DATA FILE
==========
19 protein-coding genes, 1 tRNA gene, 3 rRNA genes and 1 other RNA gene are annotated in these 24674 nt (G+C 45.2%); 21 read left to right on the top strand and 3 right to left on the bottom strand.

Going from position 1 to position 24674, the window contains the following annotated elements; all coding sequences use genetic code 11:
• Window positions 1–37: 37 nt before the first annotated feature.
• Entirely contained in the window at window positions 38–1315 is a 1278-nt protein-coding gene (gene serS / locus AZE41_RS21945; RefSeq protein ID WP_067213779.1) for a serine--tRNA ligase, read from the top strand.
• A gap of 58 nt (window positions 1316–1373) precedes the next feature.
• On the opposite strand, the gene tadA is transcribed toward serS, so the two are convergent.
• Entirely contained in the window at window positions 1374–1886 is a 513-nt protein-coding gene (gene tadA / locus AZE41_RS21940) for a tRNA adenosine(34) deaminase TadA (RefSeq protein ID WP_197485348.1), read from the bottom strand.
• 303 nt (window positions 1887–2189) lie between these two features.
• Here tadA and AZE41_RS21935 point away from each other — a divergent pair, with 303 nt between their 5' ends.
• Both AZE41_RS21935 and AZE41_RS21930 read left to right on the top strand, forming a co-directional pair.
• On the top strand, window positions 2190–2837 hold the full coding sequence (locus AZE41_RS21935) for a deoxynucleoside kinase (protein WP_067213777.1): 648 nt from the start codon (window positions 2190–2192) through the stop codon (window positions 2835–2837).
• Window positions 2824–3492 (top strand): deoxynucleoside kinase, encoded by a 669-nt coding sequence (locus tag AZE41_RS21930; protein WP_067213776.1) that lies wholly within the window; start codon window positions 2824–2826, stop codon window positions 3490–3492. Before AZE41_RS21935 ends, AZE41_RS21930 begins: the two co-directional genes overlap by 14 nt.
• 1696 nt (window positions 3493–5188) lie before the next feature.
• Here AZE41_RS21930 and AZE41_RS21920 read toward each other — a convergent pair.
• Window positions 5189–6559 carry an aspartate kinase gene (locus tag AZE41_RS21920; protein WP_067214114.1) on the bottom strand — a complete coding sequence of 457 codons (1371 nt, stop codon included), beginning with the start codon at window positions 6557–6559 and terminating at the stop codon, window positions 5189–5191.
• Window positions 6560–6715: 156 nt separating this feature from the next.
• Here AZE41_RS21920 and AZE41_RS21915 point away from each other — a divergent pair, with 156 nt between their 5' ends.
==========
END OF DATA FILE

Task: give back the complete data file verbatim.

19 protein-coding genes, 1 tRNA gene, 3 rRNA genes and 1 other RNA gene are annotated in these 24674 nt (G+C 45.2%); 21 read left to right on the top strand and 3 right to left on the bottom strand.

Going from position 1 to position 24674, the window contains the following annotated elements; all coding sequences use genetic code 11:
• Window positions 1–37: 37 nt before the first annotated feature.
• Entirely contained in the window at window positions 38–1315 is a 1278-nt protein-coding gene (gene serS / locus AZE41_RS21945; RefSeq protein ID WP_067213779.1) for a serine--tRNA ligase, read from the top strand.
• A gap of 58 nt (window positions 1316–1373) precedes the next feature.
• On the opposite strand, the gene tadA is transcribed toward serS, so the two are convergent.
• Entirely contained in the window at window positions 1374–1886 is a 513-nt protein-coding gene (gene tadA / locus AZE41_RS21940) for a tRNA adenosine(34) deaminase TadA (RefSeq protein ID WP_197485348.1), read from the bottom strand.
• 303 nt (window positions 1887–2189) lie between these two features.
• Here tadA and AZE41_RS21935 point away from each other — a divergent pair, with 303 nt between their 5' ends.
• Both AZE41_RS21935 and AZE41_RS21930 read left to right on the top strand, forming a co-directional pair.
• On the top strand, window positions 2190–2837 hold the full coding sequence (locus AZE41_RS21935) for a deoxynucleoside kinase (protein WP_067213777.1): 648 nt from the start codon (window positions 2190–2192) through the stop codon (window positions 2835–2837).
• Window positions 2824–3492 (top strand): deoxynucleoside kinase, encoded by a 669-nt coding sequence (locus tag AZE41_RS21930; protein WP_067213776.1) that lies wholly within the window; start codon window positions 2824–2826, stop codon window positions 3490–3492. Before AZE41_RS21935 ends, AZE41_RS21930 begins: the two co-directional genes overlap by 14 nt.
• 1696 nt (window positions 3493–5188) lie before the next feature.
• Here AZE41_RS21930 and AZE41_RS21920 read toward each other — a convergent pair.
• Window positions 5189–6559 carry an aspartate kinase gene (locus tag AZE41_RS21920; protein WP_067214114.1) on the bottom strand — a complete coding sequence of 457 codons (1371 nt, stop codon included), beginning with the start codon at window positions 6557–6559 and terminating at the stop codon, window positions 5189–5191.
• Window positions 6560–6715: 156 nt separating this feature from the next.
• Here AZE41_RS21920 and AZE41_RS21915 point away from each other — a divergent pair, with 156 nt between their 5' ends.